These projects were funded by the Indonesian Meteorology, Climatology, and Geophysics Agency (BMKG), the Japan Agency for Marine-Earth Science and Technology (JAMSTEC) and the U.S. National Oceanic and Atmospheric Administration.
JAMSTEC has conducted field campaigns to evaluate the representativeness of the single-point mooring. The campaigns are focusing on the ocean and atmosphere interaction at the meso scale, by deploying multiple platforms around the research vessel for days. We accomplished two field campaigns in 2018 and 2020. In the pilot study in 2018, we stayed around our (13N, 137E) mooring for 4 days with a newly-deployed buoy and a buoy to be recovered (as in Fig. 1a). In 2020, we stayed around (12N, 135E) for 30 days and deployed a special short-term mooring and three unmanned vehicle “Wave Glider” (as in Fig. 1b). During this campaign, we captured the diurnal cycle of the ocean and atmosphere. In addition, the collaborative dual-Doppler observation with U.S. R/V Thompson during the PISTON field campaign was carried out successfully. Another field campaign to evaluate this concept is planned in 2021.
JAMSTEC conducted intensive observations of the ocean and atmosphere around the eastern part of the warm pool by R/V Mirai (MR20-01) cruise from February 23 to March 27, 2020. After capturing the zonal temperature and salinity gradients along the equator by an underway CTD, the intensive observation has been conducted by the R/V Mirai (~161.0˚E) with two Wave Gliders at the west (~158.0˚E) and east (~162.5˚E) of the sea surface temperature (SST) front from March 9 to 14 (Fig 2). During this campaign, we captured a drastic change in the ocean and atmosphere before and after the generation of the tropical depressions nearby. Additionally, we obtained oceanic and atmospheric structures by CTDO2/LADCP down to the depth of 500 dbar and radiosonde up to a height of 100 hPa.
Fig. 2: SST distribution at 12 March 2020 with positions of the R/V Mirai (0, 161.0˚E)and 2 Wave Gliders (0, 158.0˚E and 0, 162.5˚E)
Associated with YMC, the PISTON project by U.S. groups conducted a special field campaign from a research vessel deployed around 12°–17°N, 135°E in August-October 2018. JAMSTEC also conducted an observational cruise in the same region in August 2018, conducting special ocean-atmosphere observations. They both collaborated with each other. In addition to capturing detailed structure of air-sea processes including the diurnal cycle and meso-scale convective activity, dual-Doppler radar observations from shipboard polarimetric radars on the 2 research vessels successfully captured the fine three-dimensional structure of the precipitation systems. In addition to the Saildrone mission in 2018, an observational cruise was conducted in February-March 2020 with detailed air-sea measurements at a SST front in the eastern edge of the warm pool. Detailed air-sea structures at both sides of the front were observed. Analyses of the acquired data by these observations are now ongoing and some part of observational study is continued.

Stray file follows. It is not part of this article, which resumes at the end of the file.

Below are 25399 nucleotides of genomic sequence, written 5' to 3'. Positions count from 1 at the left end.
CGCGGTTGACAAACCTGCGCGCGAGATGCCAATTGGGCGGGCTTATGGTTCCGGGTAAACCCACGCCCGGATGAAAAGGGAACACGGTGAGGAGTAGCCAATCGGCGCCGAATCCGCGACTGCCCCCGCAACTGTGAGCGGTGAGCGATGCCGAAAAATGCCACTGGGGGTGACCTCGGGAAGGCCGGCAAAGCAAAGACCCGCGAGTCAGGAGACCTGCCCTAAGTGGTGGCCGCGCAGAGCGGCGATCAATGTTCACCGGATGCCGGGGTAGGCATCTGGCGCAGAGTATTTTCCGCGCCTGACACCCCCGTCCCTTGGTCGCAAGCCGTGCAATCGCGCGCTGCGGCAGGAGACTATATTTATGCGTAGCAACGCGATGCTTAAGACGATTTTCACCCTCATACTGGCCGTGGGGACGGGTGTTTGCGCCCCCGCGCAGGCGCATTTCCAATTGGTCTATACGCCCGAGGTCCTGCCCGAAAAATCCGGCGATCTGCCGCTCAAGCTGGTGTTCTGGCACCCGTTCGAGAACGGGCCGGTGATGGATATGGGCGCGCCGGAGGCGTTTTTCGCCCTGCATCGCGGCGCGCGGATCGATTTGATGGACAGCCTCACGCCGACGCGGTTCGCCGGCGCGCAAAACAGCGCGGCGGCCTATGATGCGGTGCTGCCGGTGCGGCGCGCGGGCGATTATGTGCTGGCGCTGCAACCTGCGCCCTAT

The detailed air-sea interaction processes were captured by the meso-scale network over the open ocean. As an example in Fig. 3, the vital and suppressed diurnal cycle of ocean and atmosphere were clearly captured before and after the generation of tropical depression (at Aug.24), at five platforms (R/V Mirai, a mooring, and three unmanned vehicles).
From the cruise in Feb.-Mar. 2020, the warm water at the west of the eastern edge migrated eastward through the substantial air-sea interaction, as evidenced by the coincidence of sea surface zonal current and wind anomaly directions from March 11 and 12 (Fig. 4) and active heat release from the ocean to the atmosphere. Besides, a Doppler radar installed on the R/V Mirai observed active convection along with the air-sea interaction (Fig. 5). It is suggested that monitoring for short-term variability associated with air-sea interactions need high-frequency multi-parameter observations.
JAMSTEC, 2018: Cruise Report MR18-04 Leg-2. Available from http://www.godac.jamstec.go.jp/catalog/doc_catalog/e/ .
JAMSTEC, 2020: Cruise Report MR20-E01. Available from http://www.godac.jamstec.go.jp/catalog/doc_catalog/e/ .
JAMSTEC, 2020: Cruise Report MR20-01. Available from http://www.godac.jamstec.go.jp/catalog/doc_catalog/e/ .
The raw data will be archived and opened from the JAMSTEC website. The QC’ed data are available upon request to the chief scientist of each cruise, and will be available in the future at a website currently being developed.